OPINIONPeople Daily

End of Moi era meant media space expansion

This week we once again marked Moi Day after many years of not being on the calendar. It may be lost to the older generation that most Kenyans have no idea what Moi Day is about. They need education. The patriotic songs that characterised Moi reign used to feature mass choirs made up of primary school children.

Those children are now adults. May be to keep our history alive we may as well mark Moi Day as a lesson in history.

What does Moi Day mean for the media? What would the media have been if Moi were still president? Certainly, very different than what we know. For a start People Daily would probably not be running. It was viewed as opposition paper and it would have been very dangerous to associate with it.

The Royal Media Services (RMS), currently the most expansive electronic media enterprise in Kenya would not be there. It is difficult to envisage how under President Moi, Royal Media would have been licensed to operate a single station, leave alone the range of television and radio products in its stable today.

The fate of RMS would have been that of vernacular stations now dotting the countryside. These would have not been licensed. The Moi regime would have argued that these stations would sow seeds of discord that would have divided the country. There is evidence that the regime would have felt justified, after all, a vernacular station was one of those cited in the case at The Hague.

Of course the media industry would have never been liberalised. The media houses that now compete for audiences such as NTV would still be struggling along the court corridors to force the government to licence them.

Other stations such as KissTV would have been switched off the air because of the kind of music they play. In the same vein, K24 TV would have been banned for airing the programme Connect.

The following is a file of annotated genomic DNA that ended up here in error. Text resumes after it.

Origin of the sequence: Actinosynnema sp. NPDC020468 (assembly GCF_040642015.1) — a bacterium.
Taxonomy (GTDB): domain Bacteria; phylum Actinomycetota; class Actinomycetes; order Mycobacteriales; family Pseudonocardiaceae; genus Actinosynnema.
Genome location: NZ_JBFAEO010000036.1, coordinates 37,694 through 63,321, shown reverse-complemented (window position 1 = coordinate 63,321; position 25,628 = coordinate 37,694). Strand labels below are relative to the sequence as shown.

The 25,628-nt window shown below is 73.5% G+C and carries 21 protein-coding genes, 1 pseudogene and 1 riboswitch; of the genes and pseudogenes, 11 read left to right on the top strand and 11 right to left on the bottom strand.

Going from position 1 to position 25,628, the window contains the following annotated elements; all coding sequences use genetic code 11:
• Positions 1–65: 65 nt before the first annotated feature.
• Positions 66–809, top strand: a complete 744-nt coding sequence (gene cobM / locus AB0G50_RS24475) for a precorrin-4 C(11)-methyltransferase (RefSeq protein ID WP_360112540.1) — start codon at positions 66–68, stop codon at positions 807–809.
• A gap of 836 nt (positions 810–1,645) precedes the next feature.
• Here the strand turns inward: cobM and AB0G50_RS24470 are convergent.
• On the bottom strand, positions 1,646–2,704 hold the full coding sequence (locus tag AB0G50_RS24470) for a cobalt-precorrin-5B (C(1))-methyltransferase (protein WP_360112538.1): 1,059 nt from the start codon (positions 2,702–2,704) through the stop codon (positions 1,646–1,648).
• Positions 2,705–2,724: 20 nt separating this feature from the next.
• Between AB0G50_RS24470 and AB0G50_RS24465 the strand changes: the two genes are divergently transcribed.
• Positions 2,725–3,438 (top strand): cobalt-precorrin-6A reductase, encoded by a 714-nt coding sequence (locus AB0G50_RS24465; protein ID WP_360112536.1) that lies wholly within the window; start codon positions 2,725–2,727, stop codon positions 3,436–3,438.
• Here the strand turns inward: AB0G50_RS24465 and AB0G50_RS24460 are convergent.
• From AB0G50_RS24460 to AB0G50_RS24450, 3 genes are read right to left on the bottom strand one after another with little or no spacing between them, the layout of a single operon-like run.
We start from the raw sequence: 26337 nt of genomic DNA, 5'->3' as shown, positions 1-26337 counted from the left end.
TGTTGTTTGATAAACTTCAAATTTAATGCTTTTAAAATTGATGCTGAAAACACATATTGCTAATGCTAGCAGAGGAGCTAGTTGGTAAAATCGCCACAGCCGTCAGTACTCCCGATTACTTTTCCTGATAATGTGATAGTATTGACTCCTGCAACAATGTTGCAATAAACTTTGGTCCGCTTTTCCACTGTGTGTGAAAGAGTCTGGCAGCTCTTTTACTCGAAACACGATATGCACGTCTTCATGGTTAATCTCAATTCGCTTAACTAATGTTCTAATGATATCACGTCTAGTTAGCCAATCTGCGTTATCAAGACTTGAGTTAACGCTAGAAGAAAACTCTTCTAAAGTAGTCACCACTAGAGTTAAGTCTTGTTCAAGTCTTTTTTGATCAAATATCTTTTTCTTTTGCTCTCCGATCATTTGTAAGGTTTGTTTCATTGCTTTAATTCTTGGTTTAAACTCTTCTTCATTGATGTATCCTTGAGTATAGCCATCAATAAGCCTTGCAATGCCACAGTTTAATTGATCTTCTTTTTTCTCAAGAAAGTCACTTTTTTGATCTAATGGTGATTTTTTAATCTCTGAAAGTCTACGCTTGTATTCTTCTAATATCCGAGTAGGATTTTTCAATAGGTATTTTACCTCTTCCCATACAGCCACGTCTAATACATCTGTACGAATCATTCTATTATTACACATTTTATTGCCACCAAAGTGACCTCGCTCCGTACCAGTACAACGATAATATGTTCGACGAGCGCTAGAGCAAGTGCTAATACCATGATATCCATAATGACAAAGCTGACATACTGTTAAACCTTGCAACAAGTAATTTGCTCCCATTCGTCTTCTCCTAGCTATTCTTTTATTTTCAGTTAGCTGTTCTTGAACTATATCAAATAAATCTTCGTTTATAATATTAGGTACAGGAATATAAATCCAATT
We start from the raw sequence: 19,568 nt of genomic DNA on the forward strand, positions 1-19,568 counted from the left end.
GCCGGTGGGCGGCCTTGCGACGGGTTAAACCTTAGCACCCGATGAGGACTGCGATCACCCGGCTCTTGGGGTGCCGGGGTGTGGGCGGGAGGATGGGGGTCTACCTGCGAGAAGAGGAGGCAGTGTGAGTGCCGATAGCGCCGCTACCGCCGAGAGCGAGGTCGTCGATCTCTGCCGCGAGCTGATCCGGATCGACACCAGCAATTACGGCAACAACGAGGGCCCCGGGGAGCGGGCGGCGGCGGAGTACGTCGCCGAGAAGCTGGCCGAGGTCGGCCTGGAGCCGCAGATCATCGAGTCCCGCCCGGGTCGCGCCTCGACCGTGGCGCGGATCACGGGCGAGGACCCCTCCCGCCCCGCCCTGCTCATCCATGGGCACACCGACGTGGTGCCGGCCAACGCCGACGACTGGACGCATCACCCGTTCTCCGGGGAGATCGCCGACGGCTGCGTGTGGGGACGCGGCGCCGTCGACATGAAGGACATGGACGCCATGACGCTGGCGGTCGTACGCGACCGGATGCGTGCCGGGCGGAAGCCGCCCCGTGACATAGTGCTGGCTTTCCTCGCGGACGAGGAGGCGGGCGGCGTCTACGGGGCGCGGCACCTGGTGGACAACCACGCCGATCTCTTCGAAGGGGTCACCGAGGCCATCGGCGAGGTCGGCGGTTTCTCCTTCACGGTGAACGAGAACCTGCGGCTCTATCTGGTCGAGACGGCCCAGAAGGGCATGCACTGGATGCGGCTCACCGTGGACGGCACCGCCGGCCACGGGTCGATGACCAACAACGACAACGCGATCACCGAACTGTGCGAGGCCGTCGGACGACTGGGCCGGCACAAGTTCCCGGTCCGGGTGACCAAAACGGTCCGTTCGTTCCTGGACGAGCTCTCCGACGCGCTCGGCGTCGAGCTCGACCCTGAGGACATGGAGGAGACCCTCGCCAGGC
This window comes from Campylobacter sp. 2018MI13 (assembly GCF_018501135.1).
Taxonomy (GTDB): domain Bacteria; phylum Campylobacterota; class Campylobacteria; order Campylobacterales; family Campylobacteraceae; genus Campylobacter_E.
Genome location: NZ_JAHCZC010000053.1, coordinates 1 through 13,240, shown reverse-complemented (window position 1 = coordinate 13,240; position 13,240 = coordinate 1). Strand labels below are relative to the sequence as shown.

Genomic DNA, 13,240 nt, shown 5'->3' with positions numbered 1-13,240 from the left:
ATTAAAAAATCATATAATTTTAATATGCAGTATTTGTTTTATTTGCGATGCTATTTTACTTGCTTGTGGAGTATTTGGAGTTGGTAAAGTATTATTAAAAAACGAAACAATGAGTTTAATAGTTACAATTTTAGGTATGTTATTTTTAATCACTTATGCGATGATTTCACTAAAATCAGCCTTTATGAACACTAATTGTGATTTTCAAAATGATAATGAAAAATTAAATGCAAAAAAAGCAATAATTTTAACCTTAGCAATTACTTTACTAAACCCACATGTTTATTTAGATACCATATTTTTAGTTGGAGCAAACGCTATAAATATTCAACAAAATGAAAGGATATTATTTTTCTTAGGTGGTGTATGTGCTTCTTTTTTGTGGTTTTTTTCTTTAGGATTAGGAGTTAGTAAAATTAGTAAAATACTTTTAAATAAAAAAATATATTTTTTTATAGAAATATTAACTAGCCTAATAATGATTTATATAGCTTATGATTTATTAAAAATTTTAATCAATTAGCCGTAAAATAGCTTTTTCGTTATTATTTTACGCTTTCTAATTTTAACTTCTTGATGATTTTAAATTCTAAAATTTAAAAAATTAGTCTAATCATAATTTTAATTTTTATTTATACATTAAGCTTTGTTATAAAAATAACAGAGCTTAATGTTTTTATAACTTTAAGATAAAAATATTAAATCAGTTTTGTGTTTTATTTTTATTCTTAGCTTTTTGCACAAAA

State House would have argued that such programmes corrupt the morals of Kenyans. The media would never have been liberalised, and media organisations such as the Media Council of Kenya would not be in existence in the robust forms that they are in today.

Of course the laws that media experts reel off their lips as enabling the industry such as Article 34 of the Constitution would not be there, since there would have been no new Constitution anyway.

KBC would be a must watch station. This is because all important announcements would have come through KBC. The 1pm and 7pm news would be a must watch for politicians — particularly those who want to know whether they still had jobs or not. Besides, everybody would be familiar with that tune — Kanu yajenga nchi the prelude to the news bulletin.

Everybody would have been able to guess the first news item on KBC. That line would have ran something like: “His Excellency President Daniel Toroitich arap Moi, today at…” and would have featured, in the background, a picture of him taken in the 1970s.

There would be some few but very powerful journalists. These would have been journalists approved by the State to broadcast and write content representing State position on issues.

It should be obvious that the film, Rafiki, would have not been shown anywhere in Kenya. It is hard to imagine how the producer would even have dreamt of it. We have come from far. — The writer is the Dean School of Communication, Daystar University.

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